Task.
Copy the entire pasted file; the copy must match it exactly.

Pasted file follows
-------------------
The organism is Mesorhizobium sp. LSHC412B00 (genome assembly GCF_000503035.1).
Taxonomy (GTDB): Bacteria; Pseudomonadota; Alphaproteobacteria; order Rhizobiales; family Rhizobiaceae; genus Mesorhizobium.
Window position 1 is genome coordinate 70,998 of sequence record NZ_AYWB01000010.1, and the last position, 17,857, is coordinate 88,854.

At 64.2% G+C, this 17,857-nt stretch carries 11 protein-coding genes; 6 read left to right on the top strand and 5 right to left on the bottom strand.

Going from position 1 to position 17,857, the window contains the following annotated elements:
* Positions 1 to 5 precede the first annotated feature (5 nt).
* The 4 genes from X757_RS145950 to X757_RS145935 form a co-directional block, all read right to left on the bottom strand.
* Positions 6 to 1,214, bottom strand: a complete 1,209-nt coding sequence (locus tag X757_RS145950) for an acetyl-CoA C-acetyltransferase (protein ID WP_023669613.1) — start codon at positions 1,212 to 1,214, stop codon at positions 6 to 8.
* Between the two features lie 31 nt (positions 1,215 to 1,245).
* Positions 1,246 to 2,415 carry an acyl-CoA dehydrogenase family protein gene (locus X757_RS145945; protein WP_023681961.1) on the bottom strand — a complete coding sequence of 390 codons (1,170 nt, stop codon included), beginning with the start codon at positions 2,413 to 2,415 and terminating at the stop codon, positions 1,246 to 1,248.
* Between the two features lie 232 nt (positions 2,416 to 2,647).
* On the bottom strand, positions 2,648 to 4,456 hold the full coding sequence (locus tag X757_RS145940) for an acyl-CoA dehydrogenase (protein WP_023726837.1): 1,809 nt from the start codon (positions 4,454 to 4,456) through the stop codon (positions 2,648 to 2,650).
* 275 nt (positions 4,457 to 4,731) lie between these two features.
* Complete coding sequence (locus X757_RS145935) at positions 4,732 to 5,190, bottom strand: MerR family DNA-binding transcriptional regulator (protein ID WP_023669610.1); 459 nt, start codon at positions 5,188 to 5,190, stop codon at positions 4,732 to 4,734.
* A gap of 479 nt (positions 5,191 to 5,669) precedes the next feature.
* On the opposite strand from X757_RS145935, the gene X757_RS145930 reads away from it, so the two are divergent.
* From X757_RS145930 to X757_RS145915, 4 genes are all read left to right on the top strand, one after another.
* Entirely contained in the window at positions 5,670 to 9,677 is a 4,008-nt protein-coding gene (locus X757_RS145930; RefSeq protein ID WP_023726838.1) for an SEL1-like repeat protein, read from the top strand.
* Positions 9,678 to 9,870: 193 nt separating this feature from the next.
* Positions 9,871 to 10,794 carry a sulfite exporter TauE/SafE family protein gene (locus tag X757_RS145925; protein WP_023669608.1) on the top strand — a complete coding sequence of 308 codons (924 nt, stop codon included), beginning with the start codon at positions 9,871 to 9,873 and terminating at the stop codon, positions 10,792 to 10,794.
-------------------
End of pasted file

The organism is Mesorhizobium sp. LSHC412B00 (genome assembly GCF_000503035.1).
Taxonomy (GTDB): Bacteria; Pseudomonadota; Alphaproteobacteria; order Rhizobiales; family Rhizobiaceae; genus Mesorhizobium.
Window position 1 is genome coordinate 70,998 of sequence record NZ_AYWB01000010.1, and the last position, 17,857, is coordinate 88,854.

At 64.2% G+C, this 17,857-nt stretch carries 11 protein-coding genes; 6 read left to right on the top strand and 5 right to left on the bottom strand.

Going from position 1 to position 17,857, the window contains the following annotated elements:
* Positions 1 to 5 precede the first annotated feature (5 nt).
* The 4 genes from X757_RS145950 to X757_RS145935 form a co-directional block, all read right to left on the bottom strand.
* Positions 6 to 1,214, bottom strand: a complete 1,209-nt coding sequence (locus tag X757_RS145950) for an acetyl-CoA C-acetyltransferase (protein ID WP_023669613.1) — start codon at positions 1,212 to 1,214, stop codon at positions 6 to 8.
* Between the two features lie 31 nt (positions 1,215 to 1,245).
* Positions 1,246 to 2,415 carry an acyl-CoA dehydrogenase family protein gene (locus X757_RS145945; protein WP_023681961.1) on the bottom strand — a complete coding sequence of 390 codons (1,170 nt, stop codon included), beginning with the start codon at positions 2,413 to 2,415 and terminating at the stop codon, positions 1,246 to 1,248.
* Between the two features lie 232 nt (positions 2,416 to 2,647).
* On the bottom strand, positions 2,648 to 4,456 hold the full coding sequence (locus tag X757_RS145940) for an acyl-CoA dehydrogenase (protein WP_023726837.1): 1,809 nt from the start codon (positions 4,454 to 4,456) through the stop codon (positions 2,648 to 2,650).
* 275 nt (positions 4,457 to 4,731) lie between these two features.
* Complete coding sequence (locus X757_RS145935) at positions 4,732 to 5,190, bottom strand: MerR family DNA-binding transcriptional regulator (protein ID WP_023669610.1); 459 nt, start codon at positions 5,188 to 5,190, stop codon at positions 4,732 to 4,734.
* A gap of 479 nt (positions 5,191 to 5,669) precedes the next feature.
* On the opposite strand from X757_RS145935, the gene X757_RS145930 reads away from it, so the two are divergent.
* From X757_RS145930 to X757_RS145915, 4 genes are all read left to right on the top strand, one after another.
* Entirely contained in the window at positions 5,670 to 9,677 is a 4,008-nt protein-coding gene (locus X757_RS145930; RefSeq protein ID WP_023726838.1) for an SEL1-like repeat protein, read from the top strand.
* Positions 9,678 to 9,870: 193 nt separating this feature from the next.
* Positions 9,871 to 10,794 carry a sulfite exporter TauE/SafE family protein gene (locus tag X757_RS145925; protein WP_023669608.1) on the top strand — a complete coding sequence of 308 codons (924 nt, stop codon included), beginning with the start codon at positions 9,871 to 9,873 and terminating at the stop codon, positions 10,792 to 10,794.